Malnutrition hits ‘Pablo’ victims–UNBy Tarra Quismundo
Philippine Daily Inquirer
MANILA, Philippines—Provinces severely affected by Typhoon “Pablo” in December are seeing rising malnutrition as affected residents continue to depend on food aid due to a lack of livelihood opportunities, the United Nations agency on relief response said.
In a report dated Feb. 12, the UN Office for Coordination of Humanitarian Affairs (Unocha) said there had been an “increase in rates of malnutrition” among children in typhoon-hit areas as their families continued to live without proper shelter and a source of income.
“The nutrition cluster [of aid workers] estimates that some 67,000 children under 5 are at risk of developing malnutrition and 1,200 children are expected to suffer from severe acute malnutrition in 2013,” the Unocha report said. It was the 19th report the agency issued since Pablo hit parts of Mindanao early in December.
The report said that cases of severe acute malnutrition, a condition where a child has a very low weight for his or her height, “have already been detected” in the worst-affected provinces of Compostela Valley and Davao Oriental.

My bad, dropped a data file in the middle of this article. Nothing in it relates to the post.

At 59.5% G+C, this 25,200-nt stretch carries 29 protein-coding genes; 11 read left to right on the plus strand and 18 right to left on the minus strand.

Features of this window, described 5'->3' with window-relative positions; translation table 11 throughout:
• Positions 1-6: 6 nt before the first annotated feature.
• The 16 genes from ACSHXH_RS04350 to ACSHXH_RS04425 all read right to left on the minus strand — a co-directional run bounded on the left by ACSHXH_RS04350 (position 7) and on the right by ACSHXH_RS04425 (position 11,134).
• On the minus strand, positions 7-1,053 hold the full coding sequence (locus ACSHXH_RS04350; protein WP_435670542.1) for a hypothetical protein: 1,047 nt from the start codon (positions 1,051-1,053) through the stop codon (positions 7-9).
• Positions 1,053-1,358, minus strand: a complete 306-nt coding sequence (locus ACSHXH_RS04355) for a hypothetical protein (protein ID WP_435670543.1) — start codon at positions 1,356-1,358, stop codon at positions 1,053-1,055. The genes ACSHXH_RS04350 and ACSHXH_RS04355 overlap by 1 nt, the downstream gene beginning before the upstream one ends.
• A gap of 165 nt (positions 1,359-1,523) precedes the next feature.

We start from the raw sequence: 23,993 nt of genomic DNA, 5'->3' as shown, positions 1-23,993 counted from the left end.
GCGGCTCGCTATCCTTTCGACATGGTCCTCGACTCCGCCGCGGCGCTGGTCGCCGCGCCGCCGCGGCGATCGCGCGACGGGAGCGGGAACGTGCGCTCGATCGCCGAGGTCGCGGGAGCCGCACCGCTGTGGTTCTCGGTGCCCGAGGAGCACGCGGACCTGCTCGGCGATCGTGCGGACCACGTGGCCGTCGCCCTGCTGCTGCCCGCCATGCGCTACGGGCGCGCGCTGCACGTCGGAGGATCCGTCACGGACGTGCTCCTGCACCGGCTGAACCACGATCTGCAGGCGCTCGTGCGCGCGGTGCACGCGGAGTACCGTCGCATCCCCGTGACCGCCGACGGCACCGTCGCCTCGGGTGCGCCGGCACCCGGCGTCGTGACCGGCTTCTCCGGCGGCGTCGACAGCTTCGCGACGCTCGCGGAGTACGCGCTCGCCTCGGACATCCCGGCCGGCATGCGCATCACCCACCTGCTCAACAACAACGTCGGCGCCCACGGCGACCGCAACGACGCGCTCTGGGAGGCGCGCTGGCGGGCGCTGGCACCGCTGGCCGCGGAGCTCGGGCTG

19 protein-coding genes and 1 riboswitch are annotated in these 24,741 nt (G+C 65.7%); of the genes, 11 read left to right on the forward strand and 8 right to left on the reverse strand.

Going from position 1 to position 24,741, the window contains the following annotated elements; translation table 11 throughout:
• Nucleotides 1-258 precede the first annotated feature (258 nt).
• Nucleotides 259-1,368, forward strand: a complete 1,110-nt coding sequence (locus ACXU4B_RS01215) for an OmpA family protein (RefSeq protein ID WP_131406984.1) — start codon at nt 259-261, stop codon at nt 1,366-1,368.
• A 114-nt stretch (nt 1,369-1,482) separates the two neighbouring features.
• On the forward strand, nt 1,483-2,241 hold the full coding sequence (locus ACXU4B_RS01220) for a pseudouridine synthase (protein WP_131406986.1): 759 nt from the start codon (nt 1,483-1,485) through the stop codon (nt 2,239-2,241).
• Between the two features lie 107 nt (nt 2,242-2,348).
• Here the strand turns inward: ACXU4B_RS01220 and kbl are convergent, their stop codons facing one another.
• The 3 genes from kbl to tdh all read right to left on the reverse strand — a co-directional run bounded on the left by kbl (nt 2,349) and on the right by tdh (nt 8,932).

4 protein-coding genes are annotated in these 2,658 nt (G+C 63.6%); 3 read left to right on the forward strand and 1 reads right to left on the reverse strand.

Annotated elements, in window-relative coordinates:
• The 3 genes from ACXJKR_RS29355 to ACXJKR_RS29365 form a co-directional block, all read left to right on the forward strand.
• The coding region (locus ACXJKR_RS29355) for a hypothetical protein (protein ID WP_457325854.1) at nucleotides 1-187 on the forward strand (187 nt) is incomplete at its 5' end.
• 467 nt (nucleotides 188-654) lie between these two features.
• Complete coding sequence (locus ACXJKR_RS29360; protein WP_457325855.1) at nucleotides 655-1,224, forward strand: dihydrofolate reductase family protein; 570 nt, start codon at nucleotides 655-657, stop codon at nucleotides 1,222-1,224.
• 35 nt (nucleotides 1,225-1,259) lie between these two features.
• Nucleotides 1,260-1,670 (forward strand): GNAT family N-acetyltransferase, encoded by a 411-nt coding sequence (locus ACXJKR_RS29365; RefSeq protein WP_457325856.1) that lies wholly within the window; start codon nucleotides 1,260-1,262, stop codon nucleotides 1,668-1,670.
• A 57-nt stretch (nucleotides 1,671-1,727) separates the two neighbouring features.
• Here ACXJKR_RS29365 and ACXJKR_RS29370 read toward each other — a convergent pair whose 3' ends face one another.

Unocha said some 28,700 pregnant and lactating women were also “expected to be at risk of malnutrition” as poor living conditions persisted.
“Technical staff in the nutrition cluster are observing an increase in spontaneous admissions of severely malnourished children to hospitals, which indicates that not all cases are being identified in the screening process,” the agency said.
Unocha said debris “continues to be an issue” in the proper delivery of relief goods to those in need in Compostela Valley and Davao Oriental.
“As the clearing continues, the accumulated debris needs to be disposed of appropriately. There are at present too few dumpsites, and as debris and household waste increase, appropriate disposal is required to reduce the health and sanitation risk,” the agency said.
Unocha estimated that some 400,000 people in severely hit provinces “continue to be in need of sustained food assistance.”